Generally, people aren’t that fond of Canada geese; when I’m resighting geese and I’m approached by walkers or birdwatchers they are visibly disappointed that I’m ignoring pochards, teal and grebes in favour of common canadas.
Magpies seem to suffer from a similar image problem (despite research supporting that they are not a factor in the decline of songbird populations) but they’re an important part of the ecosystem and a new project at the University of Exeter is looking into their distribution. This sort of information needs lots of eyes to collect and the team has developed a free app for iPhones and Android phones that allows people to salute any magpies they see by pinging the location to a map.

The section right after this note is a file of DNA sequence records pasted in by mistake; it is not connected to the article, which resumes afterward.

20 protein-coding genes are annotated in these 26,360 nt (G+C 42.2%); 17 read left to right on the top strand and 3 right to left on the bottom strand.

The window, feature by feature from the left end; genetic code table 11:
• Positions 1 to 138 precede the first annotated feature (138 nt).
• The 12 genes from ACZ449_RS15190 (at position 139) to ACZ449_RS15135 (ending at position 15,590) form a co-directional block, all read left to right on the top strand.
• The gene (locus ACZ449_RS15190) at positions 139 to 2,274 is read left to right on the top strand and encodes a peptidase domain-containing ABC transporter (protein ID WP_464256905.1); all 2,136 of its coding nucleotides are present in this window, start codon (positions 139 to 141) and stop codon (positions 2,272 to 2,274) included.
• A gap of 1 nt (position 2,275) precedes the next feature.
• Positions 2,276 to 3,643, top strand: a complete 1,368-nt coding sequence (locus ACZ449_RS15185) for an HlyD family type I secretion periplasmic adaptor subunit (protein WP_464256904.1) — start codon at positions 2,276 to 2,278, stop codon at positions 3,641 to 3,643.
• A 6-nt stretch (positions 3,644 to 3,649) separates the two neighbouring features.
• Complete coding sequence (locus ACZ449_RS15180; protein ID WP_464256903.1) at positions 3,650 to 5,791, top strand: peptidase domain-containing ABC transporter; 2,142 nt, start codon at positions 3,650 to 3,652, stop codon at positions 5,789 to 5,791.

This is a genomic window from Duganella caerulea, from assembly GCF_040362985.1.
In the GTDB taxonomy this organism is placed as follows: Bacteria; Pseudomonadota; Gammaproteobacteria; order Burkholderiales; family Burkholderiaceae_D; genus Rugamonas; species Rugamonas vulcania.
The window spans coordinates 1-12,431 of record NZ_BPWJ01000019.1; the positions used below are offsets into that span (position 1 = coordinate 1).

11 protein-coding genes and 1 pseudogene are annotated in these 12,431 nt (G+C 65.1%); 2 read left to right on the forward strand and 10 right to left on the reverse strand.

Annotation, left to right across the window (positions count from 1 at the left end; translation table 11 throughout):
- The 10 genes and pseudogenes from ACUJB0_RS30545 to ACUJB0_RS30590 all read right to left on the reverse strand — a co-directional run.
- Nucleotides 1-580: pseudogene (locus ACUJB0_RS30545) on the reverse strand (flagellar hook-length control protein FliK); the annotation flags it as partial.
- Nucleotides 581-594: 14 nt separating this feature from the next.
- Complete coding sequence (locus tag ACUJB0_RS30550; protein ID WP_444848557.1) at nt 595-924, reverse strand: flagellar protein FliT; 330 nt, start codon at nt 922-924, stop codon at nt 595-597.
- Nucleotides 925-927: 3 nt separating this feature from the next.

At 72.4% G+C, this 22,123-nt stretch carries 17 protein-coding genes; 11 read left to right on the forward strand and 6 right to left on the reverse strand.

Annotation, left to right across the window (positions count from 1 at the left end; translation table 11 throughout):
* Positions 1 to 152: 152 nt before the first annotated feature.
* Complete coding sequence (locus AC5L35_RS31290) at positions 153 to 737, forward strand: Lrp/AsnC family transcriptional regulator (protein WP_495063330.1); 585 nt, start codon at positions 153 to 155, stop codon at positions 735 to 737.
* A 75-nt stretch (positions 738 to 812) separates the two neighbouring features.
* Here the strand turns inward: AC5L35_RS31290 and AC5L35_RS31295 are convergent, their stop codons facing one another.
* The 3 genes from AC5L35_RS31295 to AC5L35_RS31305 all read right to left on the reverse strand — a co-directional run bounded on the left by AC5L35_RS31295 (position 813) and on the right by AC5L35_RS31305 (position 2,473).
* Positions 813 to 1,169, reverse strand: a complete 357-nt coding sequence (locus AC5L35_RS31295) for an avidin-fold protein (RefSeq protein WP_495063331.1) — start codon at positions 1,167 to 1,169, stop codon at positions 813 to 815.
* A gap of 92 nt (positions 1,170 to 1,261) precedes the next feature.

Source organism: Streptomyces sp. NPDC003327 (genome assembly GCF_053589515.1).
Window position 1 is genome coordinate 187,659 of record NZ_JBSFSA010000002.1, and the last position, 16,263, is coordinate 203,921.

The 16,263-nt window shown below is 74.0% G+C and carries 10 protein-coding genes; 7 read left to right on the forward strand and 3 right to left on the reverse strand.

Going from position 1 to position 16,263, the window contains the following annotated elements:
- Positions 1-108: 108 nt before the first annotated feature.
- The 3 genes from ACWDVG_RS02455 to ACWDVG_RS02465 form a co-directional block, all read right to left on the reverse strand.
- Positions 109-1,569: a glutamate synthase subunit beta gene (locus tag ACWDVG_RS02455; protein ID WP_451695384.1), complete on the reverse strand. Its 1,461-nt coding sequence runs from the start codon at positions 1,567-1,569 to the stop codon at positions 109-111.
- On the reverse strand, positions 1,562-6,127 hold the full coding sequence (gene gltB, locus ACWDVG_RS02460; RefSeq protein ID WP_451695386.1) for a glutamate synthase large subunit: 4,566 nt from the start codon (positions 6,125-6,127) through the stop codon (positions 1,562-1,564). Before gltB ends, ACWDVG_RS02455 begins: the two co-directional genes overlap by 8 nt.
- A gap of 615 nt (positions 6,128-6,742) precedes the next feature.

The information will be used to create a map that allows Rich Inger and the group to ask questions about what contact people have with urban birds, how important urban environments are to birds and how best to manage urban spaces for people and animals.
By downloading the app and sending in your magpie sightings, you’ll be helping to build a record of distribution that may allow us to create more pleasant urban environments for everyone. They can’t do it without you.